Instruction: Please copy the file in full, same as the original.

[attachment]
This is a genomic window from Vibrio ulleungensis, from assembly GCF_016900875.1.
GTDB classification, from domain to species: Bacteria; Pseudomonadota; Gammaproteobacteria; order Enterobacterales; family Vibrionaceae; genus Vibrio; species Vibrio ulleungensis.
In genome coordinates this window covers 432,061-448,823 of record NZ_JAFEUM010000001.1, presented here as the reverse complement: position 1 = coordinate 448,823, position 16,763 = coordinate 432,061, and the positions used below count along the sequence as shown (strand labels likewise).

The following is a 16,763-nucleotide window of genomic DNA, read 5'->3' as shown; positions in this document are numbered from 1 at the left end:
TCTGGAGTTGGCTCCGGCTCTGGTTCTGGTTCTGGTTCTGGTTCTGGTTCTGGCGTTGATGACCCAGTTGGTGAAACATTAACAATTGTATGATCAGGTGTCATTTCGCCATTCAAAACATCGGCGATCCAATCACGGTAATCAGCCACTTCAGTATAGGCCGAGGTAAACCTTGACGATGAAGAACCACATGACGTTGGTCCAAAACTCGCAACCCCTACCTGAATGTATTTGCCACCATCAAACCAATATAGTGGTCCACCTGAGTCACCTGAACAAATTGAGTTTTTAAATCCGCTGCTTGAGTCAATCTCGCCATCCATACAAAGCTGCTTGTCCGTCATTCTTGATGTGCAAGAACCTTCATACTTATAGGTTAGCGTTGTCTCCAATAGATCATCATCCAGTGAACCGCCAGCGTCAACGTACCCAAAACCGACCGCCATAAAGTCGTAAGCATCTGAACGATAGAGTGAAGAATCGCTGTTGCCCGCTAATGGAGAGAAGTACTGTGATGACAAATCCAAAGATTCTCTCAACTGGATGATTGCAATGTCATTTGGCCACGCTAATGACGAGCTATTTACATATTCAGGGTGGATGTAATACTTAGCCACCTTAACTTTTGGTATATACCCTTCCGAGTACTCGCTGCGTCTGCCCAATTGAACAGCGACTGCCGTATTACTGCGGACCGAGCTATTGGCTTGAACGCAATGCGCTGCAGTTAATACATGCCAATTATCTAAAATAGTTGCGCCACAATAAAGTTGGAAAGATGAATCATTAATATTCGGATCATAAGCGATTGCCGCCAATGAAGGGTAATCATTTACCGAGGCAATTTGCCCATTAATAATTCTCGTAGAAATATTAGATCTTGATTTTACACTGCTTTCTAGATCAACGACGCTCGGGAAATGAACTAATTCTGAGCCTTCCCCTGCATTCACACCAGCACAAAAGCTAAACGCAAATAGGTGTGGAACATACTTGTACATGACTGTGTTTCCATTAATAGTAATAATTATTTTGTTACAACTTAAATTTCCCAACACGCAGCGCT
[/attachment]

This is a genomic window from Vibrio ulleungensis, from assembly GCF_016900875.1.
GTDB classification, from domain to species: Bacteria; Pseudomonadota; Gammaproteobacteria; order Enterobacterales; family Vibrionaceae; genus Vibrio; species Vibrio ulleungensis.
In genome coordinates this window covers 432,061-448,823 of record NZ_JAFEUM010000001.1, presented here as the reverse complement: position 1 = coordinate 448,823, position 16,763 = coordinate 432,061, and the positions used below count along the sequence as shown (strand labels likewise).

The following is a 16,763-nucleotide window of genomic DNA, read 5'->3' as shown; positions in this document are numbered from 1 at the left end:
TCTGGAGTTGGCTCCGGCTCTGGTTCTGGTTCTGGTTCTGGTTCTGGTTCTGGCGTTGATGACCCAGTTGGTGAAACATTAACAATTGTATGATCAGGTGTCATTTCGCCATTCAAAACATCGGCGATCCAATCACGGTAATCAGCCACTTCAGTATAGGCCGAGGTAAACCTTGACGATGAAGAACCACATGACGTTGGTCCAAAACTCGCAACCCCTACCTGAATGTATTTGCCACCATCAAACCAATATAGTGGTCCACCTGAGTCACCTGAACAAATTGAGTTTTTAAATCCGCTGCTTGAGTCAATCTCGCCATCCATACAAAGCTGCTTGTCCGTCATTCTTGATGTGCAAGAACCTTCATACTTATAGGTTAGCGTTGTCTCCAATAGATCATCATCCAGTGAACCGCCAGCGTCAACGTACCCAAAACCGACCGCCATAAAGTCGTAAGCATCTGAACGATAGAGTGAAGAATCGCTGTTGCCCGCTAATGGAGAGAAGTACTGTGATGACAAATCCAAAGATTCTCTCAACTGGATGATTGCAATGTCATTTGGCCACGCTAATGACGAGCTATTTACATATTCAGGGTGGATGTAATACTTAGCCACCTTAACTTTTGGTATATACCCTTCCGAGTACTCGCTGCGTCTGCCCAATTGAACAGCGACTGCCGTATTACTGCGGACCGAGCTATTGGCTTGAACGCAATGCGCTGCAGTTAATACATGCCAATTATCTAAAATAGTTGCGCCACAATAAAGTTGGAAAGATGAATCATTAATATTCGGATCATAAGCGATTGCCGCCAATGAAGGGTAATCATTTACCGAGGCAATTTGCCCATTAATAATTCTCGTAGAAATATTAGATCTTGATTTTACACTGCTTTCTAGATCAACGACGCTCGGGAAATGAACTAATTCTGAGCCTTCCCCTGCATTCACACCAGCACAAAAGCTAAACGCAAATAGGTGTGGAACATACTTGTACATGACTGTGTTTCCATTAATAGTAATAATTATTTTGTTACAACTTAAATTTCCCAACACGCAGCGCT